Original languageEnglish (US)
Pages (from-to)458-464
Number of pages7
JournalCancer Cytopathology
Volume127
Issue number7
DOIs
StatePublished - Jul 1 2019

Fingerprint

Fine Needle Biopsy
Cell Biology
Neck
Immunohistochemistry
Staining and Labeling
ROC Curve
Coloring Agents
Squamous Cell Carcinoma
Databases
Pathology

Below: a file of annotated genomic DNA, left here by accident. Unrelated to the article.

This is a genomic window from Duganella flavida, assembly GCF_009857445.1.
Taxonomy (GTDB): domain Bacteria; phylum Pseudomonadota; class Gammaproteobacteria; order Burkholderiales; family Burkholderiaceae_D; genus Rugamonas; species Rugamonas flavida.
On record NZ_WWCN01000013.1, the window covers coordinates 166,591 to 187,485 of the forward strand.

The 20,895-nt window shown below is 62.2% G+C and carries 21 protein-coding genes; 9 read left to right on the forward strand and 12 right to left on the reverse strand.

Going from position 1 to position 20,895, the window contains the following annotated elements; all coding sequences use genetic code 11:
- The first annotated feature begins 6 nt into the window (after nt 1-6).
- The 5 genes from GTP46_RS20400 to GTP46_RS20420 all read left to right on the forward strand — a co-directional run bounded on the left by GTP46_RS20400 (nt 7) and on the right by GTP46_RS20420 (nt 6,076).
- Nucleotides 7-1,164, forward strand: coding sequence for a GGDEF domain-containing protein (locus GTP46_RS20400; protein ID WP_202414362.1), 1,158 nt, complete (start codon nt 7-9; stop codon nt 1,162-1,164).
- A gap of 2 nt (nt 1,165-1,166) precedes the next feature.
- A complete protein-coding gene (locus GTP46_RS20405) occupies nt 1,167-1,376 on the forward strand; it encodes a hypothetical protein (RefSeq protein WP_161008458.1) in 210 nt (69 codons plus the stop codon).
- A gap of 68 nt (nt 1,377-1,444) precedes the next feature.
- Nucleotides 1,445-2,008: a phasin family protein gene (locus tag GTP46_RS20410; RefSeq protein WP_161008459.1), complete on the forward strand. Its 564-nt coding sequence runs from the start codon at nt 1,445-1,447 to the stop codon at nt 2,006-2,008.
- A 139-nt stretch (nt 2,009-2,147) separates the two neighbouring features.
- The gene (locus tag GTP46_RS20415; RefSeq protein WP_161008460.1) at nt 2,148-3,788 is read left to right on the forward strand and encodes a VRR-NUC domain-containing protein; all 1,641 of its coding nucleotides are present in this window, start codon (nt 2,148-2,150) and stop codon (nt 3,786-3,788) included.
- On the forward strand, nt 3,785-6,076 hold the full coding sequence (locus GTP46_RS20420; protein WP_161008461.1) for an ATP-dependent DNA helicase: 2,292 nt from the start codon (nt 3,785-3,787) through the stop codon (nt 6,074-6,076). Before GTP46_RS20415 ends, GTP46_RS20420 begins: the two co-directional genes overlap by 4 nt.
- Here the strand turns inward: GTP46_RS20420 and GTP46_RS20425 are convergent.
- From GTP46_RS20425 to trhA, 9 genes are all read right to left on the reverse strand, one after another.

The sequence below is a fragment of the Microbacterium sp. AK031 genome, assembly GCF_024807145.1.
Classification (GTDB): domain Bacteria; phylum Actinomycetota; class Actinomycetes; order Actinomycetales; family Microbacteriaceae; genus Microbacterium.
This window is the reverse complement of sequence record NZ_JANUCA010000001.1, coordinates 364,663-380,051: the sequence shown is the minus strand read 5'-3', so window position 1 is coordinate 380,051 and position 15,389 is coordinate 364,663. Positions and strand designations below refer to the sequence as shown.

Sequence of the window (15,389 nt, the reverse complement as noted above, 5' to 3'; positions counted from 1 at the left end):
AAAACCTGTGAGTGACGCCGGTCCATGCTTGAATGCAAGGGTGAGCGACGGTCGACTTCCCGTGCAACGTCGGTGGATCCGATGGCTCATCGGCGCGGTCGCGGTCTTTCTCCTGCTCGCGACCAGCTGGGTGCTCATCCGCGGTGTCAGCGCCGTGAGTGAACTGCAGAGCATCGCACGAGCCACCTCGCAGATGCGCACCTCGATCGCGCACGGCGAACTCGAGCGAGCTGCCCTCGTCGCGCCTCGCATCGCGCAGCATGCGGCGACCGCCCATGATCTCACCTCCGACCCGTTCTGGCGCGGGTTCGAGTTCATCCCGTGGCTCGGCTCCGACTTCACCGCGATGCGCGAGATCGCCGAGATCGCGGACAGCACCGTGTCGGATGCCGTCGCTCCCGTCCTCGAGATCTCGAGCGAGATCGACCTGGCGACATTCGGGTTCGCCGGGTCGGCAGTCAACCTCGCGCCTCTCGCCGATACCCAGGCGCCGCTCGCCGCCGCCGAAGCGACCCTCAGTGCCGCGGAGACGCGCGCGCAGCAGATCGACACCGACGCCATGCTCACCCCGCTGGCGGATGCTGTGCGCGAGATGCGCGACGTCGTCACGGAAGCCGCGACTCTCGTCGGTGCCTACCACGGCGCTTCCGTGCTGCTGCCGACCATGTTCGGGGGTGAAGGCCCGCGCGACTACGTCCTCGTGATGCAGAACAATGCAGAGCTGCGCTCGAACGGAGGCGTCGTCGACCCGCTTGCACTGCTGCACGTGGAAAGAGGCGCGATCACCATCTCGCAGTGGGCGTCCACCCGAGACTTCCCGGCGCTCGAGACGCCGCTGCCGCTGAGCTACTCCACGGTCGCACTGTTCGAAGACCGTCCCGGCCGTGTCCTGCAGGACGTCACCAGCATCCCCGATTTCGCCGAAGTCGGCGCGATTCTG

Physicians

Keywords

  • fine-needle aspiration
  • head and neck squamous cell carcinoma
  • immunocytochemistry
  • p16
  • threshold

ASJC Scopus subject areas

  • Oncology
  • Cancer Research

Cite this

HPV testing through p16 immunocytochemistry in neck-mass FNA and its correlation with tissue samples. / Yang, Zhongbo; Gomez-Fernandez, Carmen; Lora Gonzalez, Manuel; Esebua, Magda; Kerr, Darcy.

In: Cancer Cytopathology, Vol. 127, No. 7, 01.07.2019, p. 458-464.

Research output: Contribution to journalArticle